It happens about 3 or 4 times each month. In a conversation with a pastor, he or she will tell me, “I really love my appointment, my church is doing well, and I think our people are pleased with my ministry, but I never receive any appreciation from them.” The gift of appreciation seems to be a lost art in our culture, especially in the church. We are quick to complain, to criticize, to point out mistakes, and even to send nasty e-mails or notes. But we are slow to offer words or simple gestures of appreciation.
As I look back over my years of ministry, I remember how many times a kind note, or a simple “thank you,” or an appreciative word during a trying week meant so much to me. I have even kept a file of what I call “nice notes” that people have sent to me, and it is affirming to read those comments once in a while. I remember early in my ministry when we had small children, the Pastor-Parish Relations Committee of our church gave us a gift certificate at a nice restaurant and a “certificate” for them to provide child-care. They said, “Sometime during a dreary week in January or February, use this to take Marsha out for a quiet evening and we will take care of your kids.” What a wonderful gift! It was not a huge expense, but it sure did affirm our marriage and our family, and it showed how much they understood the pressures of ministry and how much they appreciated me (and my family).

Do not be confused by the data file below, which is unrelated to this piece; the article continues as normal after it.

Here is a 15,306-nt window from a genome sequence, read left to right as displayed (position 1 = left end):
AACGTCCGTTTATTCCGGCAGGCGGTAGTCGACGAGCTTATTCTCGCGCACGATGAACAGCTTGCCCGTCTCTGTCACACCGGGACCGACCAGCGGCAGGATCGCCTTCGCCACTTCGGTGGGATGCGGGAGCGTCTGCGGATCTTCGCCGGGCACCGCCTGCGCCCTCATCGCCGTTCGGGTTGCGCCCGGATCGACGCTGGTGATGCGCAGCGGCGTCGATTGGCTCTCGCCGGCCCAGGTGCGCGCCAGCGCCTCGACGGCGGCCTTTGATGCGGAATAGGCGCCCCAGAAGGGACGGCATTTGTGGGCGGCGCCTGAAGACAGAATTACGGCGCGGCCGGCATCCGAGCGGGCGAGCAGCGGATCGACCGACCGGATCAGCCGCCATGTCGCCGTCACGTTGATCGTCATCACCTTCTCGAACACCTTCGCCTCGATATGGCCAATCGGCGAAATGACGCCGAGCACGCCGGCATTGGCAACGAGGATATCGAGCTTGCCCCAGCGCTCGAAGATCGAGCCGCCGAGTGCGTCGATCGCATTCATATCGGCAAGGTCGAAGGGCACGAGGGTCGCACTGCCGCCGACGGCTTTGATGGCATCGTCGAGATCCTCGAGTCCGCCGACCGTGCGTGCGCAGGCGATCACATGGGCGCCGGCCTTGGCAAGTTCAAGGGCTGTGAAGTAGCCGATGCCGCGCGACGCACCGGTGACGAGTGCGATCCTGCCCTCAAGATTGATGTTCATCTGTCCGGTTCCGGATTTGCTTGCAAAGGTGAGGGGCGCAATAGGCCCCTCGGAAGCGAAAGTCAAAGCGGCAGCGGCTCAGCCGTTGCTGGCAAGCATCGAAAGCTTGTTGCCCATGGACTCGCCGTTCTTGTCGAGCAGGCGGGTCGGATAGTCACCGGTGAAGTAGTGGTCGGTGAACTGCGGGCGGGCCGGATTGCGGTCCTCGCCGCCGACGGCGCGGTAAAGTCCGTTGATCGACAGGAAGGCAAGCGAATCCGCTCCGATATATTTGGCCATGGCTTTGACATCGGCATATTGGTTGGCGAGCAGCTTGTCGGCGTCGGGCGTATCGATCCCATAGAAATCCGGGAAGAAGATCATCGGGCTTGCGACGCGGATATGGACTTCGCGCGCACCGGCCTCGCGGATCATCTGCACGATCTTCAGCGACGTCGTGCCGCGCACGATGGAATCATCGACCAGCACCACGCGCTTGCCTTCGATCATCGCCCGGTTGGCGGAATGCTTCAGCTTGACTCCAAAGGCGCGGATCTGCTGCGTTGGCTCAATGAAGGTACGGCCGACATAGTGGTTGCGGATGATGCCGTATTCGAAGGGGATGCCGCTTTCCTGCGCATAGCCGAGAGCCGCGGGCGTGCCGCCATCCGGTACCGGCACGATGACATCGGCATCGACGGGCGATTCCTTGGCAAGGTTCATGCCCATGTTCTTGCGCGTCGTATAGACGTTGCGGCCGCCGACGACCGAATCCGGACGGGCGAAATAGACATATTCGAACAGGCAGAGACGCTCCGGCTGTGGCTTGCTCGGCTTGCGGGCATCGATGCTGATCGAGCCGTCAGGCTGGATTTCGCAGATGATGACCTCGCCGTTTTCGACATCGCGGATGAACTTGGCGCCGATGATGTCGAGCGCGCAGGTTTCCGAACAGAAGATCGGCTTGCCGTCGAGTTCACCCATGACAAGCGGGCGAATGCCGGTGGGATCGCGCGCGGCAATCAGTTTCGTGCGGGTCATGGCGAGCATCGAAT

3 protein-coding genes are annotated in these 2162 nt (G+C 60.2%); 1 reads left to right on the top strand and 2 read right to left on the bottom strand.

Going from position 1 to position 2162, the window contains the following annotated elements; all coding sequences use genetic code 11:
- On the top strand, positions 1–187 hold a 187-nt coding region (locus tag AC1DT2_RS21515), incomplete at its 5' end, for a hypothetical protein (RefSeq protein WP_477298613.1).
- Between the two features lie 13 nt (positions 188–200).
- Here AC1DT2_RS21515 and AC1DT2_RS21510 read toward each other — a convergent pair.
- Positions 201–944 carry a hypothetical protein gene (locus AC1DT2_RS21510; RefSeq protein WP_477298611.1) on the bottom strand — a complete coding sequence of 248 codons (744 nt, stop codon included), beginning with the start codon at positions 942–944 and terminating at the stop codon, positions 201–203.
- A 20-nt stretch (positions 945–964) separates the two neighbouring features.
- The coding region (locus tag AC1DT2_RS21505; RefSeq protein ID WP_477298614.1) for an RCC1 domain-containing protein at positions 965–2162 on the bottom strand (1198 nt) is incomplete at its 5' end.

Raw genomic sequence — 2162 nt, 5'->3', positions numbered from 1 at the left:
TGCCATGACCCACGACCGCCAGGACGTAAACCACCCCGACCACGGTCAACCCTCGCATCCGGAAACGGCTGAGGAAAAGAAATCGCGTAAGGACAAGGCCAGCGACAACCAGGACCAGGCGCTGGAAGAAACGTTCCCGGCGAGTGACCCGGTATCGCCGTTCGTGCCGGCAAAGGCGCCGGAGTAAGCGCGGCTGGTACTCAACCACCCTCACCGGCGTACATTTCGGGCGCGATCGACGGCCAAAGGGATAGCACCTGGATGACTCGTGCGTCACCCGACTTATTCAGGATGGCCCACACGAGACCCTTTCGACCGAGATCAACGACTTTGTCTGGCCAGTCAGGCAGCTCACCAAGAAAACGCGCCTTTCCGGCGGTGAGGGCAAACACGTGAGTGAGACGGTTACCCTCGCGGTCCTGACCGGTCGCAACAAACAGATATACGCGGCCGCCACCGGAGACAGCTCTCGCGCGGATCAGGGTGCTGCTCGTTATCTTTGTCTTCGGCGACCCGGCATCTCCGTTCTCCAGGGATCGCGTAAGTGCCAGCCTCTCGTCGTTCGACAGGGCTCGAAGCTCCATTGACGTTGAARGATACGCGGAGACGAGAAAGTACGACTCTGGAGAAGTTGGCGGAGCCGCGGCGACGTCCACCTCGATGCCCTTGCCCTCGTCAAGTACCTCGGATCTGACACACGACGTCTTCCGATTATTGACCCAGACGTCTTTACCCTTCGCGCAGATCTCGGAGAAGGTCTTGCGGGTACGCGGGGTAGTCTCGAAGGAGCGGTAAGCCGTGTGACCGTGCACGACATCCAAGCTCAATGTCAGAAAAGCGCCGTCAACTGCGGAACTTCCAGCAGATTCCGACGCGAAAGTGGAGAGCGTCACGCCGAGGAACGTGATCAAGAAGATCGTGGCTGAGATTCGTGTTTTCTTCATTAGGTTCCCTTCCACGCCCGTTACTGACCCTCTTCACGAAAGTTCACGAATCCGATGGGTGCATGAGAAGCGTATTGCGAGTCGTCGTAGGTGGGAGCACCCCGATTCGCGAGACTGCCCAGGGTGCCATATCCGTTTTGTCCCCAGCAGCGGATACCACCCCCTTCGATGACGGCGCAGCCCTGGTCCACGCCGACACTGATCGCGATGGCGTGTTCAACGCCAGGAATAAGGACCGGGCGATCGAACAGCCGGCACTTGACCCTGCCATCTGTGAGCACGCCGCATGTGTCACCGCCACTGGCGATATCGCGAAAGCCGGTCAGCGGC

I guess I am calling for us to offer appreciation to one another:
- senior pastors thanking their staff, especially other clergy on their staff
- PPPR Committees offering gestures of appreciation to their pastors and staff
- clergy thanking the laity who faithfully serve and lead in their churches
- district superintendents sending notes or e-mails to affirm the hard work and good ministry of their pastors and churches
- bishops saying “Thank you” to pastors and laity who volunteer and work in the conference
- all of us taking the time to thank the waitress at the restaurant, the housekeeper at the motel, the police and fire and soldiers who protect us, the teachers who teach our children, the laborers who work for us, etc. and etc.
Appreciation is a gift that we all need to offer … and to receive. It is a gift which often costs us very little, but it is so rewarding and so affirming.
Tell someone today that you appreciate them.